This film made it pretty obvious that although they may be good friends, Rodriguez and Tarantino’s styles do not compliment one another. The first half of FROM DUSK TILL DAWN works beautifully and you’re completely taken in by the characters, the dialogue, and the situations. This first half is everything that occurs before the characters enter the Titty Twister and it has Tarantino’s work all over it. The dialogue scenes are long and satisfying, with exchanges that crackle with a constant energy. The Gecko Brothers are obvious Tarantino creations. Dressed in their signature black suits (just like Jules and Vincent in PULP FICTION), the brothers have a certain coolness about them and Tarantino has injected smart and quirky attributes into them (Richie wears a retainer because he grinds his teeth and he apparently likes to watch cartoons). The locations in the first half are also classic Tarantino – old shitty motels and diners and stores and products with interesting 1950’s sounding names like Benny’s World of Liquor and Big Kahuna Burgers (also featured in PULP FICTION). Finally, we have actors from Tarantino’s usual stable of actors such as Harvey Keitel (RESERVOIR DOGS, PULP FICTION), Juliette Lewis (NATURAL BORN KILLERS), and the use of Blaxploitation stars such as Fred Williamson.

In short, the first half of FROM DUSK TILL DAWN is character-driven and we’re fully immersed in a world created by Quentin Tarantino. So its quite a jolt when the film takes a complete tonal shift and turns into a vampire action movie. Its not the fact that the film turns into something completely different that bothers me (Joss Whedon’s CABIN IN THE WOODS does this as well and does it far better). I just didn’t find the second half of the film to be all that entertaining nor did the two halves of the film compliment one another. It wasn’t scary nor funny and it was as if I was watching a very bad straight to DVD horror film. This makes me wonder if Tarantino and Rodriguez recognized how uncomplimentary their styles were and decided that their next collaboration (GRINDHOUSE) would comprise of two entirely separate films. Interestingly enough, Rodriguez’s PLANET TERROR was stylistically the same as FROM DUSK TILL DAWN, but I think I enjoyed PLANET TERROR far more because I knew what to expect from the beginning. In contrast, I was expecting a melding of the two filmmakers’ styles in FROM DUSK TILL DAWN, but instead I got one film that could not connect the two halves.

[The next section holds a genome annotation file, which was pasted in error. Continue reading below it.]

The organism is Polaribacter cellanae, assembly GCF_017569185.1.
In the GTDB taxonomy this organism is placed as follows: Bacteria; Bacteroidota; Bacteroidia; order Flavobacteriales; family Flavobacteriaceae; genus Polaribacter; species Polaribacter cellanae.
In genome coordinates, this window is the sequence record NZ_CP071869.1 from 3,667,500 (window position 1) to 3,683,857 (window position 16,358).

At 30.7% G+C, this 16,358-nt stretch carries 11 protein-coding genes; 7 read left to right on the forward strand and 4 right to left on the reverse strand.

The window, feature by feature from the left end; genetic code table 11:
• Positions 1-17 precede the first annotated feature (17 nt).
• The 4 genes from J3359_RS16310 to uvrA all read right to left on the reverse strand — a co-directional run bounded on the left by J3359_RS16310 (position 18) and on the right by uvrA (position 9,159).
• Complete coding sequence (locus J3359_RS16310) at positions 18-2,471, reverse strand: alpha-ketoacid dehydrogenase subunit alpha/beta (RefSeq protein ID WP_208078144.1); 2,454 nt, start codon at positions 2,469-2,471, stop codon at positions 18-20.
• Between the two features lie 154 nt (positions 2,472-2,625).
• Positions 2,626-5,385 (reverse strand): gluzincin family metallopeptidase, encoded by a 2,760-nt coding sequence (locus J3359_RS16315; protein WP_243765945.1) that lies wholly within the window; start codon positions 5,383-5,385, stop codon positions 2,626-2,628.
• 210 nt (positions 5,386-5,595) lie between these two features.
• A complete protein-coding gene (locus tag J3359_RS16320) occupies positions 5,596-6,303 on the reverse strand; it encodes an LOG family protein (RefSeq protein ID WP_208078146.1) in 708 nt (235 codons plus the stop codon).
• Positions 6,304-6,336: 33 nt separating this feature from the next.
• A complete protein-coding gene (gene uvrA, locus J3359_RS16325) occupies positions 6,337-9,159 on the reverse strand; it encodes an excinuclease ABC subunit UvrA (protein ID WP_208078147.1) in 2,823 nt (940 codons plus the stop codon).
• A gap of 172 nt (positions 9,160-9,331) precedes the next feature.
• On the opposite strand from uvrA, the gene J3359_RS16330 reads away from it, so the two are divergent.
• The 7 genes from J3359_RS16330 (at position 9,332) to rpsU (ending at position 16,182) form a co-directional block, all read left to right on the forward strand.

FROM DUSK TILL DAWN is George Clooney’s first major feature length film. Many cite to OUT OF SIGHT as the film that finally turned Clooney into a movie star. In just about every role he’s played, Clooney more or less performs his characters in the same way so if you like Clooney in one film, then you’ve liked him in every film he’s done. Here he flies off the screen as Seth Gecko, clearly lapping up the opportunity to flex his acting muscles and his roguish take on this dark antihero. Tarantino provides backup as Seth’s younger brother, Richie. Where Seth is instantly likeable despite his short fuse of a temper, Richie is a nauseating sex offender with a taste for rape and murder. Strangely enough, however, Tarantino’s nerdy brilliance in real life channels well into his character.

Harvey Keitel (with an on-again, off-again Texas accent) brings his usual level of excellence to Jacob, the preacher who has lost his faith in God after losing his wife in a car accident. Keitel does a great and believable job as playing a man who has lost his faith, but who at the same time struggles with this decision. His performance is restrained and subtle but without losing any of its intensity. Finally, we have Juliette Lewis, who plays the preacher’s daughter and despite not having many lines, she steals many of the scenes she is in. She sort of reminded me of her character in CAPE FEAR, but here she plays down the sexy nymphet and plays up the innocence of her character (after all, she is a preacher’s daughter).

The horror portion of FROM DUSK TILL DAWN is only going to interest you if you’ve never seen a good horror film. If you want to see a horror film along these lines and that has been done much better, check out Sam Raimi’s EVIL DEAD 2 and Peter Jackson’s DEAD ALIVE. Both of those films have the whole buckets-of-blood thing going but with more style and a sense of comic timing that FROM DUSK TILL DAWN completely lacks. Here, Robert Rodriguez is clearly behind the horror part of the film and at times it seemed like he didn’t quite know what to do with a bigger budget. The Titty Twister is a major location and its set up to almost be a character unto itself. However, we’re barely shown the contours of this bar before the action begins. Consequently, you don’t get a sense of place and mood before all hell breaks loose. Furthermore, we are briefly introduced to characters played by Tom Savini, Fred Williamson, Salma Hayek, and Cheech Marin. They are all two-dimensional characters and they seem to be included in the film to simply increase the cast’s name recognition. I felt cheated that none of these characters received better treatment in the screenplay.

FROM DUSK TILL DAWN was a film that probably brought much more joy to its filmmakers and actors in making it than for the viewer watching it. If it wasn’t for the influence and prestige of Quentin Tarantino and Robert Rodriguez, FROM DUSK TILL DAWN would have unlikely been made. Without those names behind it, this story is no better (and actually worse) than any episode of TALES FROM THE CRYPT.